This technology has the potential to be very useful, but has a bigger potential to be very annoying. Capitalism being what it is I see this going down the annoying road and never coming back. For now at least it's optional.

Citing unnamed sources with limited but direct knowledge of the rumoured device - Comedy Insider (Feb 2014)
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Citing unnamed sources with limited but direct knowledge of the rumoured device - Comedy Insider (Feb 2014)
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post #10 of 36
For those that profess to be concerned about sharing personal information and and data harvesting done by ad companies you might have a look at their privacy policy before using therm. Always a good idea. Much more intrusive than you might expect.
http://www.inmarket.com/privacy_policy.html#_Toc326697413
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post #11 of 36
Google will come up with a gBeacon technology where a punching glove will punch you from any shelf if you don't click their ad. Amazon will design an aBeacon to refund you all the grocery bill if you decided to switch to order from Amzn. through their...what's their gadget call again? Pretty soon, we will walk into a virtual world with all kinds of radio signals fighting for that same dollar bill.
post #12 of 36
Quote:
Originally Posted by mdriftmeyer View Post
 

 

Please keep your mouth still while in those stores, because us folks who get sick and tired of every moron calling their spouse for how much an item costs or which item did you want again instead of planning ahead, unless of course it's just to say hello to someone in the store.

Nothing is more annoying than hundreds of idiots at a large store like Costco or a Barney's walking around calling their loved one about item purchases.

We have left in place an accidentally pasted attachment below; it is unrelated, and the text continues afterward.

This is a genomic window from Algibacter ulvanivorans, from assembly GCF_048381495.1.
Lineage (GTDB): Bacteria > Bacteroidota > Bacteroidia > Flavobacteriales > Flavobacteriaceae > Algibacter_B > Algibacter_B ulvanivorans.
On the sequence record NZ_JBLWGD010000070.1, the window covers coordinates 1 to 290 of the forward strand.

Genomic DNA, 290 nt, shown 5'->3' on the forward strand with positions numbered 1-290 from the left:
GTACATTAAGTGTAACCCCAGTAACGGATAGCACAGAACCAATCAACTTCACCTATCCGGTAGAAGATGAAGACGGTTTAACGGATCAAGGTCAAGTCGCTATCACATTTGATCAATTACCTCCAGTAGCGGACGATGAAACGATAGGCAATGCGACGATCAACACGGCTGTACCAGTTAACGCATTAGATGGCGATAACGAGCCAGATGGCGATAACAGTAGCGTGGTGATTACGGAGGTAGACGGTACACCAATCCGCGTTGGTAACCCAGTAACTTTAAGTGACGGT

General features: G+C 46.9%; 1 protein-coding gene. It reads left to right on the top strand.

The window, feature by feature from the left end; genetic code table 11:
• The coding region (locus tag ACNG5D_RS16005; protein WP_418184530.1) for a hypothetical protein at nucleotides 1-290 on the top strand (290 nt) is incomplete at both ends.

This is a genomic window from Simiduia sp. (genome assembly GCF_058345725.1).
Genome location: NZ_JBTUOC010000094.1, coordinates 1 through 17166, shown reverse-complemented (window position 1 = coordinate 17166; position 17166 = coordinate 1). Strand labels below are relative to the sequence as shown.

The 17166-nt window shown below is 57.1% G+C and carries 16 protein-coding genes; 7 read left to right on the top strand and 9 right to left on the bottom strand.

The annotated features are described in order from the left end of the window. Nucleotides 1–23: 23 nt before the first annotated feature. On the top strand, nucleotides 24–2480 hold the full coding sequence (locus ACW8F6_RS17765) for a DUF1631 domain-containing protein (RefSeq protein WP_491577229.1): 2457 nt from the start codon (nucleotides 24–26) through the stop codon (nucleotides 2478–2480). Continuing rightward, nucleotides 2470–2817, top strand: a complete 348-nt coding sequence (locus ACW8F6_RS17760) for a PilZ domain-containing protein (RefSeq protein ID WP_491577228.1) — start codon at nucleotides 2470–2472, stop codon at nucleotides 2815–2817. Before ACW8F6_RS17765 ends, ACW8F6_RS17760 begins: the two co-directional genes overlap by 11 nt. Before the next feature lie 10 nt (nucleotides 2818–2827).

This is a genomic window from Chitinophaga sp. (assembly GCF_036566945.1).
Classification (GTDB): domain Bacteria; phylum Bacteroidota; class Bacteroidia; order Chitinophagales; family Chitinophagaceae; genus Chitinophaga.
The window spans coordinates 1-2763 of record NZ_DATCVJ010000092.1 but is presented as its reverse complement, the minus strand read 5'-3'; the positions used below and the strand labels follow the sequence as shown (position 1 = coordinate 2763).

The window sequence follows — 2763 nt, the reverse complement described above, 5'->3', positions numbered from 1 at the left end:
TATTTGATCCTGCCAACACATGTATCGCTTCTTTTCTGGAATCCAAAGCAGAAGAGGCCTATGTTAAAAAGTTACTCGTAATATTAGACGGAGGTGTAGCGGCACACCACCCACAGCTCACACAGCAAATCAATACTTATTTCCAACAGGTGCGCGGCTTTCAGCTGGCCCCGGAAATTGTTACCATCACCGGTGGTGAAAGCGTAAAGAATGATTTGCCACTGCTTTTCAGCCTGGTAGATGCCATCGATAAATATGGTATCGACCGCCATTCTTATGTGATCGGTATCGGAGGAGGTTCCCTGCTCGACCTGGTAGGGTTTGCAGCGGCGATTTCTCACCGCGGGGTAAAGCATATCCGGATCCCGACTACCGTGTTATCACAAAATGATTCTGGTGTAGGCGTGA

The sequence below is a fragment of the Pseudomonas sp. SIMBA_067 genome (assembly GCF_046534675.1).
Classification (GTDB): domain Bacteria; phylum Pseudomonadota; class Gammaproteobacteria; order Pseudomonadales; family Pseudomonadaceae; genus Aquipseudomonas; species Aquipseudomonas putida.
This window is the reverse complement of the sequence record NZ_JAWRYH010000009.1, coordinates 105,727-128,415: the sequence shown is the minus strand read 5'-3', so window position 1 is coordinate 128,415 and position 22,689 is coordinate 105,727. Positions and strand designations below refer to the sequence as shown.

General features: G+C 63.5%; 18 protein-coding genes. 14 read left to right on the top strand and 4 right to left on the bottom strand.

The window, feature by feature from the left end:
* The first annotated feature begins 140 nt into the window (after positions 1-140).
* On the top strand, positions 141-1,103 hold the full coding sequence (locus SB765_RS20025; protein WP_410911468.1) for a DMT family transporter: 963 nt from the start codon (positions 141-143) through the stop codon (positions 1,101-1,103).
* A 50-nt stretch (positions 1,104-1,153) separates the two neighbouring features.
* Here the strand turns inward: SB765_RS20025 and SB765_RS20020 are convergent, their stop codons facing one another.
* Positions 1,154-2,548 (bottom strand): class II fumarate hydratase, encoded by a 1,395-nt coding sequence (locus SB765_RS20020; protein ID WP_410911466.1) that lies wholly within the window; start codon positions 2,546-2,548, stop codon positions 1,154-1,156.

Sounds like a "first world" problem! :)

post #13 of 36
Quote:
Originally Posted by mdriftmeyer View Post

Quote:
Originally Posted by Crowley View Post

Sounds annoying. Might have to delete some store apps that I use irregularly if they're going to start ad spamming me when I walk through town.

Please keep your mouth still while in those stores, because us folks who get sick and tired of every moron calling their spouse for how much an item costs or which item did you want again instead of planning ahead, unless of course it's just to say hello to someone in the store.


Nothing is more annoying than hundreds of idiots at a large store like Costco or a Barney's walking around calling their loved one about item purchases.

People looking at their phones, rather than where they are going, while pushing their shopping carts is pretty annoying also.
post #14 of 36
Quote:
Originally Posted by water cooler View Post

Google will come up with a gBeacon technology where a punching glove will punch you from any shelf if you don't click their ad. Amazon will design an aBeacon to refund you all the grocery bill if you decided to switch to order from Amzn. through their...what's their gadget call again? Pretty soon, we will walk into a virtual world with all kinds of radio signals fighting for that same dollar bill.

gBeacon. Very funny...especially the "punching glove!" :)

 

Google gets it wrong on so many levels.

post #15 of 36

I'm only interested if organic kale, organic avocados, etc., are on sale!

 

Great! They can sell more processed food.

 

94% of calories Americans take in are from processed foods, only 6% are from vegetables and 3% are French Fries!

 

Don't really care if Pepsi, processed, sugary cereals, cookies and cakes or abused chickens and beef are on sale.

 

Oh and they can keep the milk, too...Milk should only be used if you want to turn a 90# calf into a 1,400# cow in the shortest time possible.

 

No wonder we're fat!

 

This is what happens when "white men" are in charge of our food supply! /s:)